It seemed, at least on paper, like a tectonic shift of American capitalism: The deviation from the long-held conviction that shareholder returns must always reign supreme.

In a 300-word statement released Monday, 181 leaders of some of the world’s largest companies endorsed a philosophical redrawing of the purpose of a corporation. The goal, according to JPMorgan Chase & Co.’s Jamie Dimon, chairman of the Business Roundtable, must be to promote an economy that serves all Americans, not just investors.

Critics quickly seized on the unknowns. Would activist investors overlook stock price dips if the cause could be traced to higher wages and better benefits for workers? Can chief executive officers, who last about six years on average and mainly get paid in company stock, reasonably be expected to run businesses with a decades-long mindset?

The group “should be willing to be held accountable in their efforts to transition this statement into reality,” said Catherine Jackson, a former senior adviser for responsible investments at Dutch pension fund PGGM. “Stakeholders, including investors, need a line of sight into how these commitments are going to be actioned.”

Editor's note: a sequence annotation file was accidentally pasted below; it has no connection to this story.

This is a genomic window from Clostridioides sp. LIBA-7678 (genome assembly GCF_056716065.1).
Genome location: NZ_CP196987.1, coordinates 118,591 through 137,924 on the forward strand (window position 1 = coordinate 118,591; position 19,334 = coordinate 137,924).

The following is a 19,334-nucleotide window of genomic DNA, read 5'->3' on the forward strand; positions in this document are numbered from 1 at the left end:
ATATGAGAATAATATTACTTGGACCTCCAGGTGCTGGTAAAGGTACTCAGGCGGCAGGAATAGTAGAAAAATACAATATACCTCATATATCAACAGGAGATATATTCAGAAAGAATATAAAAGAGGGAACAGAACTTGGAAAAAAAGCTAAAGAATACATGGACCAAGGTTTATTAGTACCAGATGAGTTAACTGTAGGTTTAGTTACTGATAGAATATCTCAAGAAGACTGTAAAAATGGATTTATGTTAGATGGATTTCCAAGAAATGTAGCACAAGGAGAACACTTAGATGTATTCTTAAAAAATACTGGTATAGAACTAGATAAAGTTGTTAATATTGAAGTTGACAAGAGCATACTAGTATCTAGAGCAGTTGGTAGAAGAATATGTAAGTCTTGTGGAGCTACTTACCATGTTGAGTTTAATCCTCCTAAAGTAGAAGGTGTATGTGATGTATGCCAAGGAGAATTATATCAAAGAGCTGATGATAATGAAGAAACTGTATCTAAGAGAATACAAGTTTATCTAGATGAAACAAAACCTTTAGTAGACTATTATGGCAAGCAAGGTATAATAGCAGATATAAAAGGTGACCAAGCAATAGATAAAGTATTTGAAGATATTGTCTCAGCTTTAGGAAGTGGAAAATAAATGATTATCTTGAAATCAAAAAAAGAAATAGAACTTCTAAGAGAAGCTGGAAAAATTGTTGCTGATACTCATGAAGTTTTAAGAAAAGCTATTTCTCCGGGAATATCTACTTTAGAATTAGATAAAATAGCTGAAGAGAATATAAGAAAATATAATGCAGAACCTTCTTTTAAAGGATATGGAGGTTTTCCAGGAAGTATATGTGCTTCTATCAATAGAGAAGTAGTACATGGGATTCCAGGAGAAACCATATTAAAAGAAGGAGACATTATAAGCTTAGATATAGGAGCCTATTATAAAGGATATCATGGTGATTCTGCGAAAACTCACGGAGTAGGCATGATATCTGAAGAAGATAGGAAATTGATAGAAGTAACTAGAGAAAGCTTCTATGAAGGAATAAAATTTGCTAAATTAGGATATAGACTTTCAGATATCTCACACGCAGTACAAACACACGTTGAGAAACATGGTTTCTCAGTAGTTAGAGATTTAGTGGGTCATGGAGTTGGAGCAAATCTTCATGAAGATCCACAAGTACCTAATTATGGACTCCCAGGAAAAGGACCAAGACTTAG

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Those who signed the Business Roundtable statement vowed to serve five distinct constituencies: Customers, employees, suppliers, communities and shareholders. The revision came more than 20 years after the group said its members’ primary goal was to increase shareholder value.

The CEOs that signed, including those of 3M Co., Johnson & Johnson and Goldman Sachs Group Inc., agreed to provide workers with fair pay, benefits and training opportunities, and to promote diversity, among other things. The pledge also called for respecting residents in communities where their businesses operate and caring for the environment by embracing sustainable practices.

What constitutes fair compensation is unclear. The federal minimum wage has remained unchanged for a decade, while costs for things like health care and higher education have soared, prompting some companies, including Inc., to raise its baseline and encourage others to follow.

To some critics, that’s not enough. This year, Walt Disney Co., which isn’t a member of the Business Roundtable, faced repeated criticism from Abigail Disney, the granddaughter of co-founder Roy Disney, who said a $15 hourly wage doesn’t go far for workers in expensive areas of the country, like Anaheim, California, the home of one of its parks. Disney has rejected the criticism.

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